Few storytelling documentaries have been more of the moment than "Startup.com."
Directors Jehane Noujaim and Chris Hegedus chronicle how two young friends and partners helped found a company called govWorks. com while the Internet bubble was on the rise, and lost it and their friendship when the bubble burst.
The giddy excitement of "Startup.com" comes from feeling as if you're inside the bubble as it soars into the stratosphere - and pops. The contrasting strengths of Kaleil Isaza Tuzman - beefy, forceful and exotic - and Tom Herman - bespectacled, ethereal and kind - carry an audience through the complexities of capital acquisition and research and development. The atmosphere these guys move in is so heady that only at the fade-out do you feel the downward pull of gravity.
Yet "Startup.com" may be too much of the moment. It doesn't compel absolute belief in the manner of the best films of, say, Barbara Kopple ("Harlan County, U.S.A."; "American Dream"). Here the symmetry of Kaleil as the hard-driving financial whiz and Tom as the gentle nerd seems too perfectly imperfect - especially when Kaleil pushes Tom out as co-CEO, charging that Tom has failed to keep their technology cutting-edge.
At some point, the directors must have decided that Kaleil would be the star of the show: he has charisma enough to lead full-throated cheers and chutzpah enough to offer tips to President Clinton. They do portray Tom as a loving single father to his young daughter. (Their opening scene together is the most charming one in the movie). And they don't exactly deify Kaleil - indeed, they make you wonder whether there's anything beneath his big-boyish, Ivy League confidence.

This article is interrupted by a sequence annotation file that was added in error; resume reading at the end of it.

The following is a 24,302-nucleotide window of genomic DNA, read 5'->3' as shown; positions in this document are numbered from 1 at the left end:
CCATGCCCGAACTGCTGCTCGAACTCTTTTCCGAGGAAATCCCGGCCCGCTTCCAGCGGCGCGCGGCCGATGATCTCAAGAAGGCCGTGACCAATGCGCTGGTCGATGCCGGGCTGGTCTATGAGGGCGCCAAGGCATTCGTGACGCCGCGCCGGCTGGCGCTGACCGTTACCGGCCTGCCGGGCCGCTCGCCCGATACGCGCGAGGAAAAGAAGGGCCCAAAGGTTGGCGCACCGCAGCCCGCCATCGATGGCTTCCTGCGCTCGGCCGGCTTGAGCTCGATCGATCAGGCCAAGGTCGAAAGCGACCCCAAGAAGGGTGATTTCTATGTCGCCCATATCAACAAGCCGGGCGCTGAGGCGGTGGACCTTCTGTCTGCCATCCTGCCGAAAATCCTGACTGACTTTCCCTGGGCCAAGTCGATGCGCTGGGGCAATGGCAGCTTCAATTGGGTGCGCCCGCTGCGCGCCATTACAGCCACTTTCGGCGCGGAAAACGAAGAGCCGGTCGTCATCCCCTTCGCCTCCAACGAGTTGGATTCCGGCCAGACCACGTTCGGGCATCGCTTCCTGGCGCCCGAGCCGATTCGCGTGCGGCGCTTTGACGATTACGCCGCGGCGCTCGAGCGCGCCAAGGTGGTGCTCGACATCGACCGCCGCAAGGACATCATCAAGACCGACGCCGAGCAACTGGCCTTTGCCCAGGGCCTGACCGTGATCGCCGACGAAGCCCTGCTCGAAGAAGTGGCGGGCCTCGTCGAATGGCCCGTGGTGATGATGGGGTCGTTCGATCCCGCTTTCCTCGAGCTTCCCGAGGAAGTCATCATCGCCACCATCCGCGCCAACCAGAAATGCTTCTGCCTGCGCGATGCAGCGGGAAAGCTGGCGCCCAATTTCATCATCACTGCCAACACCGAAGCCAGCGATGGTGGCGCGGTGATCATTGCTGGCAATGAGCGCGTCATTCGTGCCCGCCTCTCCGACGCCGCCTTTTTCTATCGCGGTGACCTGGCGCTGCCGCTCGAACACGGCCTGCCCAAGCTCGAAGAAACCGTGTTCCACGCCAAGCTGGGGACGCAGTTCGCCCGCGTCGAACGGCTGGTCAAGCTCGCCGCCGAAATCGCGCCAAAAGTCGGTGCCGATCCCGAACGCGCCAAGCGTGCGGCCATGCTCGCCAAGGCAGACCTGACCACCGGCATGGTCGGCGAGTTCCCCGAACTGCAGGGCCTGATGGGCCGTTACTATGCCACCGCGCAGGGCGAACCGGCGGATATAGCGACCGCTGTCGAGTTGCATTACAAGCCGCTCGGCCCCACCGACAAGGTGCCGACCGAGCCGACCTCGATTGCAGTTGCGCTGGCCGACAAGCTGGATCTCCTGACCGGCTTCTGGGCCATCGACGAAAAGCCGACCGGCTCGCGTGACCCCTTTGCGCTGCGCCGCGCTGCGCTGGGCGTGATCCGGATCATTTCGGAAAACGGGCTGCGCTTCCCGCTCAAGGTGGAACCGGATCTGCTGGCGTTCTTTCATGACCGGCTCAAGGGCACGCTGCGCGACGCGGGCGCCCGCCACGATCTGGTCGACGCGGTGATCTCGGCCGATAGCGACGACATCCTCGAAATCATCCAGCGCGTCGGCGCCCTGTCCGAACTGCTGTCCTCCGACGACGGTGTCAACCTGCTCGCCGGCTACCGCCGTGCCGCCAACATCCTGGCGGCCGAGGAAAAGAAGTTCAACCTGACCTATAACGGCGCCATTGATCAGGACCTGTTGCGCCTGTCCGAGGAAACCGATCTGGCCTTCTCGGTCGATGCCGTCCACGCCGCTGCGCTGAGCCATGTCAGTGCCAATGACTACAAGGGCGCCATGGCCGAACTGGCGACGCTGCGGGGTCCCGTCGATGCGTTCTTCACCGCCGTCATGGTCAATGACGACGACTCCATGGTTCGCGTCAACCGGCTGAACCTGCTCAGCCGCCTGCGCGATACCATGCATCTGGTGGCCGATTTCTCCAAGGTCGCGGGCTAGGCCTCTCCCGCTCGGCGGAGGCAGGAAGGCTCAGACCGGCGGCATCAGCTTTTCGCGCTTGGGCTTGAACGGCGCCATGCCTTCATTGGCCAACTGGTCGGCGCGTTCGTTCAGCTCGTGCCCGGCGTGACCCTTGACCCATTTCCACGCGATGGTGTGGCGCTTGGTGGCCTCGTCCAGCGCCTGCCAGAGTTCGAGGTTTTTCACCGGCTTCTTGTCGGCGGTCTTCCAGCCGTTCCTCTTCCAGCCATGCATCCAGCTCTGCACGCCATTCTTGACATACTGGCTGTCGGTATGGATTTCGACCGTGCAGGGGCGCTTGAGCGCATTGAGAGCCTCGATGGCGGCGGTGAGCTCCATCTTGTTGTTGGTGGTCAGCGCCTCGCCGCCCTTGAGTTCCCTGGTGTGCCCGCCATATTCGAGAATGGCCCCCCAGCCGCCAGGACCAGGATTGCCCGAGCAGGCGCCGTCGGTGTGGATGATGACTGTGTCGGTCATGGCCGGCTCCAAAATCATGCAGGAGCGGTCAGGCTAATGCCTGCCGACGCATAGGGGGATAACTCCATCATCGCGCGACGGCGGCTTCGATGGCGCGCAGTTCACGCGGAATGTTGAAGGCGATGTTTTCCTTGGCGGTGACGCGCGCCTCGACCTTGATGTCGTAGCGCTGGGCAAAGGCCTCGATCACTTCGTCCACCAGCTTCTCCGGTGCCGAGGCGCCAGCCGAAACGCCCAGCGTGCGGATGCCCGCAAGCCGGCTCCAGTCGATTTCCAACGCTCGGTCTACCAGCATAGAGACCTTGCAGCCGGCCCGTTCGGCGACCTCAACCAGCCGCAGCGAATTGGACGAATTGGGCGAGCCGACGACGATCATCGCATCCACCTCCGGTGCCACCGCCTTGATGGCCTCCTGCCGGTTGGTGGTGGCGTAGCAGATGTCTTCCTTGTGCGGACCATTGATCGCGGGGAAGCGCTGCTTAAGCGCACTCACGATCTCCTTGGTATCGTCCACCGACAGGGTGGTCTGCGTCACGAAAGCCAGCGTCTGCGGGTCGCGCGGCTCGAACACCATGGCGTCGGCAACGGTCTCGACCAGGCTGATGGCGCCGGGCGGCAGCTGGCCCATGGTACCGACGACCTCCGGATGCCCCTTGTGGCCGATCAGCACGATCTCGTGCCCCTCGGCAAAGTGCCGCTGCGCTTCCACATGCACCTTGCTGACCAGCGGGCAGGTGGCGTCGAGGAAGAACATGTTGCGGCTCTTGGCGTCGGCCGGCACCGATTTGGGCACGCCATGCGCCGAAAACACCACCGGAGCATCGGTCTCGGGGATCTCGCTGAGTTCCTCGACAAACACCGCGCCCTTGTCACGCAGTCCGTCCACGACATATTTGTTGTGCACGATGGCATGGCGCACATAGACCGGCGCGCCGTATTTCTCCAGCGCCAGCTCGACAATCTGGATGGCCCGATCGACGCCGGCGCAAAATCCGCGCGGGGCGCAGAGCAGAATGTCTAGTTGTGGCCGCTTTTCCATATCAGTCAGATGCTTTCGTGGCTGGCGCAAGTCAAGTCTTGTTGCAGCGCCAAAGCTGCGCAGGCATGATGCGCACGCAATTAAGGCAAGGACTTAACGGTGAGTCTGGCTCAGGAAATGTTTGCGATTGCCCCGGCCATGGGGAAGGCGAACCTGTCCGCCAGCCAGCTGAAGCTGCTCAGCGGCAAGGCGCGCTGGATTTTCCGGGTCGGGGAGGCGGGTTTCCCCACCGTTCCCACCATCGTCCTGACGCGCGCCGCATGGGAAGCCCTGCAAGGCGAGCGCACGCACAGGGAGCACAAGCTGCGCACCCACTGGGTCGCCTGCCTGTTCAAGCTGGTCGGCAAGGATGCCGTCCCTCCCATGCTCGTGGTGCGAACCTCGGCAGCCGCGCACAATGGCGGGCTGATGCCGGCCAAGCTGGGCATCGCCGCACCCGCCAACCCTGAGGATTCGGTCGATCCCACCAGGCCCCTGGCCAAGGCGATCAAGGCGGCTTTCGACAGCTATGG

"Startup.com" becomes so enmeshed in its manic-depressive financial world that it ends up depicting Kaleil as the kind of smiling manipulator a dot-com needs to stay afloat. Amusing as it is to see Kaleil with his girlfriends, I wanted to know more about the running of govWorks.com (and its competition), which planned to ease transactions between citizens and local governments, down to the paying of parking tickets. I wanted to get a bearing on whether Tom was actually holding his own, and Kaleil was just throwing his weight around.
Part of the movie's point is that the dot-com economy values "ideas" that are often no more complex or substantive than Hollywood "high concepts." The philosophical Tom enrages Kaleil when Tom doesn't stay on message and begins blue-skying with potential investors about setting up digital cameras in City Hall.
The filmmakers indicate that in even its simplest form, gov.Works. com has civic merit, but don't back it up.
They let the tail of Kaleil's comet become their storyline.
Still, no one who wants to know what it's like on the human insides of the Internet can pass up "Startup.com."
The picture captures the adrenaline overdrive, the fierce and sometimes devious competition, and, most critically, the confusion of personal and business issues that occurs when employers and employees are working 24/7 - or, more accurately, 24/365.
Starring Kaleil Isaza Tuzman, Tom Herman
Directed by Jehane Noujaim, Chris Hegedus
Rated R (adult language)
Released by Artisan Entertainment
Running time 103 minutes
Sun score ***